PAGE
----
Ride The Bull 

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Louisiana's and now

World's Largest 

Extreme Kayak Fishing


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Bridge Side Marina, Grand Isle, Louisiana

August 15-16, 2014

Registration begins April 1, 2014

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Rules Results Sponsor Opportunities Sponsors/Prizes Film Festival Entry List Accomodations See the Film Festival Videos Here Read: Ride the Bull IV poised to break world record as largest kayak fishing rodeo ever, Louisiana Sportsman Read: Ride The Bull IV Smashes North American Kayak Record, NOLA.com Read about Ride the Bull in Houma Courier

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Storm Clouds did not deter 488 enthusiastic Kayak Anglers from paddling out into Caminada Pass to Ride The Bull Saturday August 17, 2013

Read Media Coverage

Ann Taylor of Louisiana Sportsman brought in the largest Bull Red by a Lady & won 5th Place overall

See RTB video in the Advocate - Click here See video "How to have success at RTBIV" on NOLA.com - Click here

2013 Ride The  Bull article from Louisiana Sportsman

by Chris Holmes -

Tournament organizer Danny Wray fancies Ride the Bull as South Louisiana's version of Woodstock. Saturday morning, it definitely had that feel as record crowds showed up to fish the only-of-its-kind kayak tournament.

In 2012, 270 anglers entered the event, setting the record for the largest kayak tournament in Louisiana and top 5 in the country. The 2013 Ride the Bull nearly doubled that, however. A total of 523 anglers registered, and 488 actually fished the event, making Ride the Bull the most-popular kayak tournament in North America.

"When we started this, I would have thought 200 (anglers) was a stretch," Wray said.

Much like Woodstock, though, the record-breaking Ride the Bull IV was marred by sketchy weather. At the 7 a.m. blast-off rain was pouring on the western end of Grand Isle, and radar showed many more showers and even some thunderstorms just off the coast.

When the horn sounded to start the event, only about half the contestants answered the call. The rest remained under the cabana at Bridge Side Marina, watching the weather on smart phones and waiting for a break.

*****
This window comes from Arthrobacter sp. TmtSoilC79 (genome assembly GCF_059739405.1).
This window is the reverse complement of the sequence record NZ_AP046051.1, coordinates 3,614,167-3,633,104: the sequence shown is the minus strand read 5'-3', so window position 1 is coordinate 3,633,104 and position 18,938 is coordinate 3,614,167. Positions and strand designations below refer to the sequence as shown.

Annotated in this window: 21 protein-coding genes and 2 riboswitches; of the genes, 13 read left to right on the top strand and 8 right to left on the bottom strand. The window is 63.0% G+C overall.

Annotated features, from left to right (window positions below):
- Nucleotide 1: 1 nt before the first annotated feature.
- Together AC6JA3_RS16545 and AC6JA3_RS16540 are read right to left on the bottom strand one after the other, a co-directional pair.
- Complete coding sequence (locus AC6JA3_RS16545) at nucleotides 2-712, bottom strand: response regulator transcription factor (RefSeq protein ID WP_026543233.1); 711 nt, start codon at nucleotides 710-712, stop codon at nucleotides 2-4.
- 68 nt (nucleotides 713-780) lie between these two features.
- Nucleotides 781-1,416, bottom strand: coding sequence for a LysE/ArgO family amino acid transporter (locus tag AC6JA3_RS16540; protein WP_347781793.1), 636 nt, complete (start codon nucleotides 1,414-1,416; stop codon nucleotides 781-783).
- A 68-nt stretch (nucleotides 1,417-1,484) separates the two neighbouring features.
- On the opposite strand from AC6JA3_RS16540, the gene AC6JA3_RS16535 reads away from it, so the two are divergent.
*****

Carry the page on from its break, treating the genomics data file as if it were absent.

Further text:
Eventually, though, seeing that it was only rain and no lightning, the laggers began to filter out to Caminada Pass in quest of one big bull red that would crash the top 10. Before long, the pass seemed to have more kayaks than water.

Jeff Gleason of Folsom was one of the brave souls who ventured out with the first group, but he really could have waited. His first hour of fishing was as productive for bull reds as the anglers were finding sitting under the cabana.

"I kind of got separated from my group. I cut over to the pier on the north side (of Caminada Pass), and fished there," he said. "I caught only a couple of small sharks, and then I thought, 'Well, it's time to move.'

"My wife was out past the barges, so I just kept on trucking. I got out almost to the point, and I could see the redfish rolling everywhere. I got anchored up, and within 5 minutes, I was hooked up."

Gleason could tell right away it was a nice fish, but he horsed it with braided line and 40-pound fluorocarbon leader.

"It wasn't a real long battle. I've got a pretty good set-up," Gleason said. "He made a couple of great runs, and a couple times he went under the kayak. There were some tense moments, but it was a great fight."

View full sizeBetsy Seals with the Louisiana Department of Wildlife and Fisheries measures a redfish caught in Saturday's Ride the Bull kayak tournament. She then tagged the fish and released it into the Bridge Side Marina harbor adjacent to Caminada Pass. (Photo by Todd Masson, NOLA.com | The Times-Picayune)Todd Masson

Gleason began fishing from a kayak in the autumn of 2010 after he first moved to South Louisiana, and since then, he's competed in some International Fishing Association and Bayou Coast Kayak Fishing Club events. He's seen a few big redfish over those years, so he was exhausted, ecstatic and relieved when he finally got a net under this one.

Wray, who watched most of the fight, moved over in his chase boat to take possession of the fish.

"I figured it was going to be a top-10 fish, but when the chase boat came up, Danny said, 'That's a nice fish!'" Gleason recounted. "Of course, when he said that, I thought, 'OK, maybe it's a top 5.'"

The fish was better than that. At 32.96 pounds, it took first place in Ride the Bull and netted Gleason a new Hobie Pro Angler kayak as well as $2,200.

His fish bit cut mullet, which is what most of the contestants were fishing. Gleason said he was simply at the right place at the right time.

"The thing about this tournament when compared to some of the other tournaments, it's pretty random who's going to win," he said. "The probability of any one person catching a fish is about the same because the technique from person to person is almost identical."